Here is a quick view of what I have been working on in my spare time :) I have been interested in anti-spam anti-forgery initiatives for quite some time… some of the early writing in this journal is about spam and how we should be fighting it. One of the recent initiatives/proposals to combat forgery is SPF. I have been tracking it and staying active on its list, in addition to keeping up with SPAM-L and also participating in MARID, which is an IETF group checking out anti-forgery efforts with an eye toward publishing an Internet RFC.
Here is a summary of one recent event. Also, due to my persistent, positive presence on the SPF discussion list, and participation in a few in-person meetings, and possibly also due to my strategic Silicon Valley location, I was asked to speak on another panel next week in SF… I will keep everyone posted as to how that goes. /gregc.
The INBOX event took place over two days (I think) and I didn’t go to the whole show, but I attended the two evening sessions that were related to SPF. On the whole it was a *VERY* positive show for us. Here is a description.
I will be very brief in describing the first evening event, called “Accountability Symposium”. The event was organized by Margaret Olson (who represents Constant Contact and also some responsible email senders trade group).
Margaret Olson: Opening comments, description of the forgery problem.
Dave Jevans: Phishing
Omar Tellez: Overview of Anti-Abuse Working Group
Dave Crocker: History of SMTP
Andrew Newton: Overview of MARID working group
Meng Weng Wong: SPF and the New SPF/CID proposal
Harry Katz: Overview of CID, and more about SPF/CID convergence
Ray Everett-Church: Eprivacy Group
Miles Libbey: Overview of Yahoo Domain Keys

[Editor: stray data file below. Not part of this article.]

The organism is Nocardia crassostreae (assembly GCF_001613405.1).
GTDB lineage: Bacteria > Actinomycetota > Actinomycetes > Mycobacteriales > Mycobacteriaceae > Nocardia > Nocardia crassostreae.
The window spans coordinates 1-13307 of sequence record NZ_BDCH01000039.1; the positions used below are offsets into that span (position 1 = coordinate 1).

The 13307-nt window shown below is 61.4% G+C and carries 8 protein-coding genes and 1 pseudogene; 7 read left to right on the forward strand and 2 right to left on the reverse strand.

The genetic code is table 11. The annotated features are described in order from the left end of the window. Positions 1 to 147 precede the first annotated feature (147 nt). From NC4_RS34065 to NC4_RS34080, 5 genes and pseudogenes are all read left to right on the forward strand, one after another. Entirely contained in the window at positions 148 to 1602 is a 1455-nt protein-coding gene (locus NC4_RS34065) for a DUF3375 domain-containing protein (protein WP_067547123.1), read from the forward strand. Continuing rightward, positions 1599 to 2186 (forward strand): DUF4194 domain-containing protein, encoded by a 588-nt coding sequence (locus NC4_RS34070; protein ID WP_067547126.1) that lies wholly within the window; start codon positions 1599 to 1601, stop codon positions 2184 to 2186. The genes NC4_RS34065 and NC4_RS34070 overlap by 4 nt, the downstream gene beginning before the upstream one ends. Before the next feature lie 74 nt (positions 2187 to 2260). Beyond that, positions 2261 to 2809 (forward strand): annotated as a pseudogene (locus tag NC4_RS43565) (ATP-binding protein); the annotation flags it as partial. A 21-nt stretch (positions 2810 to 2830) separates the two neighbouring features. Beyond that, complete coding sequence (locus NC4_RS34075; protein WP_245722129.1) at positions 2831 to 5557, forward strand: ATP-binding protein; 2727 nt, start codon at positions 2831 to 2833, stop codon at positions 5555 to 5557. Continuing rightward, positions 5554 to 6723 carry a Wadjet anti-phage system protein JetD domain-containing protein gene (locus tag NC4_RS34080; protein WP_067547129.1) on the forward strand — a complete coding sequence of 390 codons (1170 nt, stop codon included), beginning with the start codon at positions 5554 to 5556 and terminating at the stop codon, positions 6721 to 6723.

This symposium was intended to be a series of overviews, not a working session. The various speakers were each summarizing one particular effort, for the benefit of the general INBOX attendee audience. After the speakers were all done, they all sat in front and were subjected to questions from the audience.
Looking at the agenda you would assume that SPF wouldn’t get much air time, but I have to say, I think SPF and MS being united against forgery probably had the best impact on the crowd. SPF and CID were the subject of many questions, and many of the other speakers who did not come there to talk about SPF gave their words of encouragement anyway. In addition to the positive feeling generated by SPF/MS having a tentative agreement to work together, SPF and CID were also mentioned prominently in the MARID overview, and SPF was mentioned as a possible tie-in with Y! Domain Keys as well.
At least three questions fired at Meng about how this will work and when it will start working were answered with “It’s working now… but for those of you who would like to know more about what happens next, and what YOU can do, please be here tomorrow for the SPF BOF meeting.” About the third time this answer was given there was a bit of a chuckle that went around the room.
After the meeting, I went to dinner with Meng and a bunch of others, some of whom I didn’t actually meet. The Ethiopian place we were headed for was already closed, so we regrouped and headed for The Cheesecake Factory. (This restaurant kicks ass… if there is one near you, you MUST go.) A good time was had by all.
Those whom I can remember were probably either in the car I was in or seated near me…
Meng Weng Wong, Pobox
Martin, Inbox Technologies
Suresh R., Outblaze
Carl Hutzler, AOL
Dan Quinlan, Spamassassin/IronPort
Add others whom I forgot or didn’t know for a total of 12 diners.
We talked about SPF a bit, but mostly we talked about spammers, anti-spam activists, and our favorite techniques for stopping spam. I got to shake hands with both Carl and Suresh, both of whom I admire from reading SPAM-L.
After a brief detour to get Meng’s ransomed luggage, we returned to San Jose and went our separate ways.